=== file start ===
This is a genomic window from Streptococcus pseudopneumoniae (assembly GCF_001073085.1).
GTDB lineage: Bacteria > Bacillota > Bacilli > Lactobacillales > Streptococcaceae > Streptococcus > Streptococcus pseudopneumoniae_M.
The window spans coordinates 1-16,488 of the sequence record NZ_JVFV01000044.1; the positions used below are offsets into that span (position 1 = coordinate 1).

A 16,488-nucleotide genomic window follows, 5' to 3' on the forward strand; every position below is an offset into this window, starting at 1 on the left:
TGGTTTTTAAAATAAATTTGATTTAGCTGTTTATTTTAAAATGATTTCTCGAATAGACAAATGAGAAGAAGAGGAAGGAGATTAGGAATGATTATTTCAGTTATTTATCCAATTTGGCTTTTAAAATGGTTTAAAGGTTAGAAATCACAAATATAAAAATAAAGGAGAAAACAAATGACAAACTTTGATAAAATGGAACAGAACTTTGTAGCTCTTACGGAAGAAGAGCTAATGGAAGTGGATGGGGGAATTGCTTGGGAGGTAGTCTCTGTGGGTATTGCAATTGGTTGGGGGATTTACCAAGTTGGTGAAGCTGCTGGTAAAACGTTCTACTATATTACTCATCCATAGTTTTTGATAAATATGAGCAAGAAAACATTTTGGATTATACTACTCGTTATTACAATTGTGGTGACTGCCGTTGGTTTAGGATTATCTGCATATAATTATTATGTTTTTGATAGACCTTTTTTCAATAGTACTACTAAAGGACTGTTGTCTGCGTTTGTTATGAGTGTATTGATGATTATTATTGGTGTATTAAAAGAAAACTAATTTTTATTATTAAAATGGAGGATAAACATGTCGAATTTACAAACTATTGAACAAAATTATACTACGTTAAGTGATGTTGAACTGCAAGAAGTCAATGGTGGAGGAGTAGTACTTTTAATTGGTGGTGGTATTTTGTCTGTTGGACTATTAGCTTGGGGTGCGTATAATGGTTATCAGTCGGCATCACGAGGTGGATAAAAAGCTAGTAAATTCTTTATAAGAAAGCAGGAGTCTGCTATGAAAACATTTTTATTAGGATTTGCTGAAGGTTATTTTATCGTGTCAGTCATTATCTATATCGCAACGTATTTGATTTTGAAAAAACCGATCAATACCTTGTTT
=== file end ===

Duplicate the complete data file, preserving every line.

This is a genomic window from Streptococcus pseudopneumoniae (assembly GCF_001073085.1).
GTDB lineage: Bacteria > Bacillota > Bacilli > Lactobacillales > Streptococcaceae > Streptococcus > Streptococcus pseudopneumoniae_M.
The window spans coordinates 1-16,488 of the sequence record NZ_JVFV01000044.1; the positions used below are offsets into that span (position 1 = coordinate 1).

A 16,488-nucleotide genomic window follows, 5' to 3' on the forward strand; every position below is an offset into this window, starting at 1 on the left:
TGGTTTTTAAAATAAATTTGATTTAGCTGTTTATTTTAAAATGATTTCTCGAATAGACAAATGAGAAGAAGAGGAAGGAGATTAGGAATGATTATTTCAGTTATTTATCCAATTTGGCTTTTAAAATGGTTTAAAGGTTAGAAATCACAAATATAAAAATAAAGGAGAAAACAAATGACAAACTTTGATAAAATGGAACAGAACTTTGTAGCTCTTACGGAAGAAGAGCTAATGGAAGTGGATGGGGGAATTGCTTGGGAGGTAGTCTCTGTGGGTATTGCAATTGGTTGGGGGATTTACCAAGTTGGTGAAGCTGCTGGTAAAACGTTCTACTATATTACTCATCCATAGTTTTTGATAAATATGAGCAAGAAAACATTTTGGATTATACTACTCGTTATTACAATTGTGGTGACTGCCGTTGGTTTAGGATTATCTGCATATAATTATTATGTTTTTGATAGACCTTTTTTCAATAGTACTACTAAAGGACTGTTGTCTGCGTTTGTTATGAGTGTATTGATGATTATTATTGGTGTATTAAAAGAAAACTAATTTTTATTATTAAAATGGAGGATAAACATGTCGAATTTACAAACTATTGAACAAAATTATACTACGTTAAGTGATGTTGAACTGCAAGAAGTCAATGGTGGAGGAGTAGTACTTTTAATTGGTGGTGGTATTTTGTCTGTTGGACTATTAGCTTGGGGTGCGTATAATGGTTATCAGTCGGCATCACGAGGTGGATAAAAAGCTAGTAAATTCTTTATAAGAAAGCAGGAGTCTGCTATGAAAACATTTTTATTAGGATTTGCTGAAGGTTATTTTATCGTGTCAGTCATTATCTATATCGCAACGTATTTGATTTTGAAAAAACCGATCAATACCTTGTTT